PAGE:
Spaced Repetition is a method to exercise recalling material before it starts to fade in our memory. For example, you chunked the formulas of standard Integration results. Set it to recall these formulas after 3 days. Again, recall these formulas after 7 days. The idea is to use exercise recall, the moment chunks start to fade in our memory.

Using effective studying techniques and spaced repetition led to the creation of a large chunked mental library. Hence, more chance of achieving expertise in a subject. The Author describes this as the Law of Serendipity that Lady Luck favors the one who tries.


Similar to a slow poison, procrastination does not show its true effect immediately. But in the long run, its outcome can be devastating. We generally procrastinate about things that make us feel uncomfortable. And procrastinating does make us feel good, but only temporarily.

It is common for students to start studying and in between they found something very difficult or got bored. Then they switch their focus on checking their phone and end up chatting with a friend for hours. This is a typical case of procrastination.

Procrastination is like addiction, and it is easy to fall into it. When we avoid difficult(yet important) tasks with something pleasurable to our minds and sense. We develop a zombie-like response and unthinkingly keep wasting our time on low-value tasks. For students, procrastination can cause higher stress, worse health, and lower grades. And with time, this habit becomes entrenched to the point that fixing it can feel hopeless.

How to overcome procrastination?

Though it is very difficult to completely eliminate procrastination from our life. But it is feasible to bring its adversities to a bare minimum. Author Barbara Oakley explains many techniques to counter-attack these evil habits. Some main points are:

1. Know about your procrastination habit – Sometimes students blame others for performing poorly in their subjects. And wouldn’t admit that it was their own procrastination habit that was responsible for poor performance. Thus, the first step to overcome procrastination is to clearly identify this habit. What are its clues, when you procrastinate, and how much time this habit consumes?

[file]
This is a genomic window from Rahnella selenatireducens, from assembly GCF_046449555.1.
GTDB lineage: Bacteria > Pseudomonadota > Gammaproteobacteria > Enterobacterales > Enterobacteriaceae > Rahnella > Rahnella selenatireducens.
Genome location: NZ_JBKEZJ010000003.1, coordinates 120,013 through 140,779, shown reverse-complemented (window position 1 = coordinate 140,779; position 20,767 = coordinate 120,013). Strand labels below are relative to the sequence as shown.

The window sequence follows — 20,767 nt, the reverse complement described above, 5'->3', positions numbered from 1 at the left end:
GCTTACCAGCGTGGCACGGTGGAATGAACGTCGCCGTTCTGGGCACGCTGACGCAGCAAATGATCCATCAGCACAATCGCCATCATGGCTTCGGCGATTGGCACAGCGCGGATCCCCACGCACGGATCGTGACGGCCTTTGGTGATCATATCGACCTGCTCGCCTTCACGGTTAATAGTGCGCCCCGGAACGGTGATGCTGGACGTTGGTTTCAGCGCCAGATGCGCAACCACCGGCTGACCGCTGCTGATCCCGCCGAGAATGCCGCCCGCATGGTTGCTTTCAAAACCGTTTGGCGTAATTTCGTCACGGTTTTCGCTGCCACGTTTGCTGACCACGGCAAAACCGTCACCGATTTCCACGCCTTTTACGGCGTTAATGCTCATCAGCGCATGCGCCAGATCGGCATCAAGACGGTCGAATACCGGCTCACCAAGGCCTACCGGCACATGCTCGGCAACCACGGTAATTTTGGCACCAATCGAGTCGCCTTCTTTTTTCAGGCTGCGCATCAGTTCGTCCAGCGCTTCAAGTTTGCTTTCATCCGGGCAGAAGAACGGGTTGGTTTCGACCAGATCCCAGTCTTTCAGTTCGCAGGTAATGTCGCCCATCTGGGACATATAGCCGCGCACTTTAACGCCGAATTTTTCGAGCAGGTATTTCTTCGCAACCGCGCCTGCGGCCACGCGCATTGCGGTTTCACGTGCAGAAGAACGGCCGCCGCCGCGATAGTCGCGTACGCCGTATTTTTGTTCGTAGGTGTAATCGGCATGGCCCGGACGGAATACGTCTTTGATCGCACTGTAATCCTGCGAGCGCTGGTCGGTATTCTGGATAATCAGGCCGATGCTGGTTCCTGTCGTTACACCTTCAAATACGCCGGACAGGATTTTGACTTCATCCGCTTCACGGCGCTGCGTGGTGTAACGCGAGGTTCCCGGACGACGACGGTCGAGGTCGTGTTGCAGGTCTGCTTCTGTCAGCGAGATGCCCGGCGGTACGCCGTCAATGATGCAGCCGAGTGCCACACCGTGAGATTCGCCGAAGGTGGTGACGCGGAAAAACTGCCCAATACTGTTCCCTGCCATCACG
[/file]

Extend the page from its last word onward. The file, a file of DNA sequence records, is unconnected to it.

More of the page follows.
2. Keep track of your tasks and time – Rather than making a big general task and start working on it. Pause and carefully think of three micro-tasks that you can do in the next hour or so. Then start the Pomodoro timer and engage yourself into work.

When a difficult and predictably daunting task are presented in front of us. Divide the task into smaller tasks and go ahead bit by bit. After you complete a smaller task, celebrate it and reward yourself with a break then again move ahead.

3. Planning and Routine – Planning the tasks the night before or in the morning automatically sets the goals in your mind. As a result, when you finish up one task you know what is the next thing you need to do. Don’t despair, if you fail performing your planned task in the day. Again try to stick to the plan next day; improvement will slowly come to you.

There are some repetitive and important task we have to perform every day. For example, doing morning exercise, cleaning the room or water the plants etc. For these tasks, create a routine and commit yourself to it.

4. Choose your environment – It is certainly difficult(or even impossible) to study in a noisy and distracted place. Create a study environment free from any distraction or sit in the quiet corner of the library.

5. Relaxation – After gaining some victory over procrastination, you will be working more in your focused mode. Thus, reward yourself with sufficient time to rest and relaxation.

Enhance Your Memory

Understanding the core concepts of a subject is important. But mere understanding the material alone does not guarantee good results. It is common for a student to perfectly understand the concepts taught in the class. Although, if steps are not taken to makes these understanding store in your long-term memory, it will be hard to recall them again in the exam day. Thus, we need good memory and hence follow some kind of memorization technique.

There are many standard memorization techniques to memorize large things. Among them, the most powerful is the memory palace technique. The central idea of this technique is to use already know series of images(like stuffs in your living room) and related it with things you wanted to remember.

Using metaphor or blending the subject material into fictions story also help immensely.

Also Read: Unlimited Memory By Kevin Horsley: Book Summary and lessons

Sculpting Your Brain

In the childhood days, Santiago Ramón y Cajal ignored his studies especially Mathematics and Science and thought it was useless. There was only one passion for him and that was Art.

Who had ever imagined that this boy later in his life will not only win the Nobel Prize, and also earn the title of father of modern neuroscience?

Students are quick to conclude that their brain is not created to learn certain subjects. However, it is false. Taking Cajal’s life as an example, we can say that anyone can master the subjects, which they initially disliked or thought incapable.

As author explains,

Reshaping your brain is under your control. The key is patient persistence – working knowledgeably with your brain’s strengths and weaknesses.

Working knowingly with our strengths and weakness is the core idea of performing deliberate practice. This allows us to strengthen or (even) rewire the neural circuits, hence making us good at it.

Need for Teamwork

Working alone have some straight disadvantages. The prominent one being that you can easily commit blunder as there is no one else to cross-check.